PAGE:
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Abstract

Complications of Hyperemesis Gravidarum; A Disease of Both Mother and Fetus, Review Article

Hyperemesis Gravidarum (HG) is the most severe form of nausea and vomiting during pregnancy and is characterized by severe intractable nausea and vomiting that lead to many maternal and fetal consequences. HG is mainly diagnosed clinically; most of the physicians diagnose it by its typical clinical picture and exclusion of other causes of nausea and vomiting in the pregnant woman. Nausea and vomiting are a disease of high prevalence among pregnant women and it is a common experience affecting 50-90% of all women. It is the most common indication for hospitalization during the first half of pregnancy. HG occurs in only about 0.5-2% of cases but actually, when it occurs it may be associated with morbidity of both mother and fetus. Adequate replacement therapy and weight gain may prevent most of the maternal and fetal consequences. Pregnant women with HG may suffer marked psychosocial burden. Moreover, the condition may be complicated by electrolyte imbalances, nutritional deficiencies, and Wernicke’s encephalopathy. Other complications include thrombosis, esophageal trauma, cerebral vascular spasm, others are related to TPN and central venous lines. Besides, recurrence of HG in subsequent pregnancies may occur.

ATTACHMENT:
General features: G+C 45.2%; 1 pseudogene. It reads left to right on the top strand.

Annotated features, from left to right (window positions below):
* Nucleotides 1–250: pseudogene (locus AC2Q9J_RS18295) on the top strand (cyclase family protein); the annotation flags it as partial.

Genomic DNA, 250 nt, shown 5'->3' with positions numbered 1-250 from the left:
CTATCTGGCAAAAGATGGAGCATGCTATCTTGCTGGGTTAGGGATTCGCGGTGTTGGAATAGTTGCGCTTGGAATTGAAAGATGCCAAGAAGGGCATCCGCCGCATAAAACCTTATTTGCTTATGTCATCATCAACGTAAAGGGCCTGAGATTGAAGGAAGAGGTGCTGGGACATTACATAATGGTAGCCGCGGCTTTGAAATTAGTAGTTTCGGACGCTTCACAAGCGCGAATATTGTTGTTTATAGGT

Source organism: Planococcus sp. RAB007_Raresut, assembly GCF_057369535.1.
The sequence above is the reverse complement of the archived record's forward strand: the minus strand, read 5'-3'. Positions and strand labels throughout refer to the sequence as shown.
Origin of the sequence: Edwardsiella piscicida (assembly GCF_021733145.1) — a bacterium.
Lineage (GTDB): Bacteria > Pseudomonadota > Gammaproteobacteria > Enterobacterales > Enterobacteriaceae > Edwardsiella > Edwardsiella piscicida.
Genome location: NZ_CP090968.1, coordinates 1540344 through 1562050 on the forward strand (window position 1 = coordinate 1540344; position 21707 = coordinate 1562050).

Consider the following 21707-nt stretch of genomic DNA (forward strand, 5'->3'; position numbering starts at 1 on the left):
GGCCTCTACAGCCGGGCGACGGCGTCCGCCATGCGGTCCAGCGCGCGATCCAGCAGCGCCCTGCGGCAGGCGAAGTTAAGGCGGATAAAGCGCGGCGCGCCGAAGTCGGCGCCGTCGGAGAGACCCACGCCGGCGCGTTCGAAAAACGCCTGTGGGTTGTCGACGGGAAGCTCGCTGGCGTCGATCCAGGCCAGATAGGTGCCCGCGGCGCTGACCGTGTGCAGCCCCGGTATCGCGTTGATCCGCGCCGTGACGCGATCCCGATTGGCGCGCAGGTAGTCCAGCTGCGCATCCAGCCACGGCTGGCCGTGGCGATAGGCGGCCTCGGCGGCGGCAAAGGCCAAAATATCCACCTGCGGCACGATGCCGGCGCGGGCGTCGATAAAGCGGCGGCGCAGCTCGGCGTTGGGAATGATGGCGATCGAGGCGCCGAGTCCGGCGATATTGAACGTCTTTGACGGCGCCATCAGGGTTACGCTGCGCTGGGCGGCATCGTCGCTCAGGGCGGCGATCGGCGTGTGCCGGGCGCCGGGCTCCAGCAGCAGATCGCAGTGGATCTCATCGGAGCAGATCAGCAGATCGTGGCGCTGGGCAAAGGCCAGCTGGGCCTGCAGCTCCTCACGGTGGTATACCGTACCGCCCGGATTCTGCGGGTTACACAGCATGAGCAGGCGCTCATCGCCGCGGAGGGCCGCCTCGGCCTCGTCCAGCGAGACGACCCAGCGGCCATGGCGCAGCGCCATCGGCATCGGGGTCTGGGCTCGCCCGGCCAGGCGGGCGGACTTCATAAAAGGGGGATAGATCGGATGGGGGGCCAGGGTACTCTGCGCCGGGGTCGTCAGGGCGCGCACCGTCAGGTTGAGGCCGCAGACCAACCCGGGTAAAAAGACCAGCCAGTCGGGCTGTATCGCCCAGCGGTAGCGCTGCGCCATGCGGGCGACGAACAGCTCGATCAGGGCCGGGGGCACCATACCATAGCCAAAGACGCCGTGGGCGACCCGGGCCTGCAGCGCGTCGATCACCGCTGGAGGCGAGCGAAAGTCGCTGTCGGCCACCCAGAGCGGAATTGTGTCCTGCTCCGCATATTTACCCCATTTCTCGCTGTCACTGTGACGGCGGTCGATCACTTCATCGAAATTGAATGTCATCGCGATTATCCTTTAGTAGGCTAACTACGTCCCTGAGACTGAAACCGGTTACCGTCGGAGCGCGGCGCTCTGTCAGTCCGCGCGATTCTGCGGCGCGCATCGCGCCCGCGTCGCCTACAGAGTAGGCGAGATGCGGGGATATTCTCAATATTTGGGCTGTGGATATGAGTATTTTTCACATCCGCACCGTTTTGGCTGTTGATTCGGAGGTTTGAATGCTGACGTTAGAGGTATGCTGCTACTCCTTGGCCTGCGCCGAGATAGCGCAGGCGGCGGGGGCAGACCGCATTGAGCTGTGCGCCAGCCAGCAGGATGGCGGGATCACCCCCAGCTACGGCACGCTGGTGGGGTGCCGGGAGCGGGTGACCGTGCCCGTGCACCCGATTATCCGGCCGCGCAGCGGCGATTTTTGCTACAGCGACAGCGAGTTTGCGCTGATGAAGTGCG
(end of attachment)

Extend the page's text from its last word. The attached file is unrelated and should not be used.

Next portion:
Offspring of pregnant women with HG may suffer long-term conditions which include high serum cortisol, decreasing insulin sensitivity, high risk of mood and psychiatric problems. Studies showed no significant increase in the incidence of congenital anomalies among these neonates versus the control group. Regarding cancer, the large Scandinavian study found no association between HG and incidence of 12 types of childhood malignancies, only increased the incidence of lymphoma and testicular tumor was found which need further studies to confirm this causal relation. Besides, higher incidence of preterm labor, placental abruption, preeclampsia and small for gestational age were found in these patients. Further studies are needed to determine long-term maternal complications and to study long-term effect of HG on the mental and physiological status of offspring of HG mothers during adulthood.


Author(s):

Abanoub Gabra



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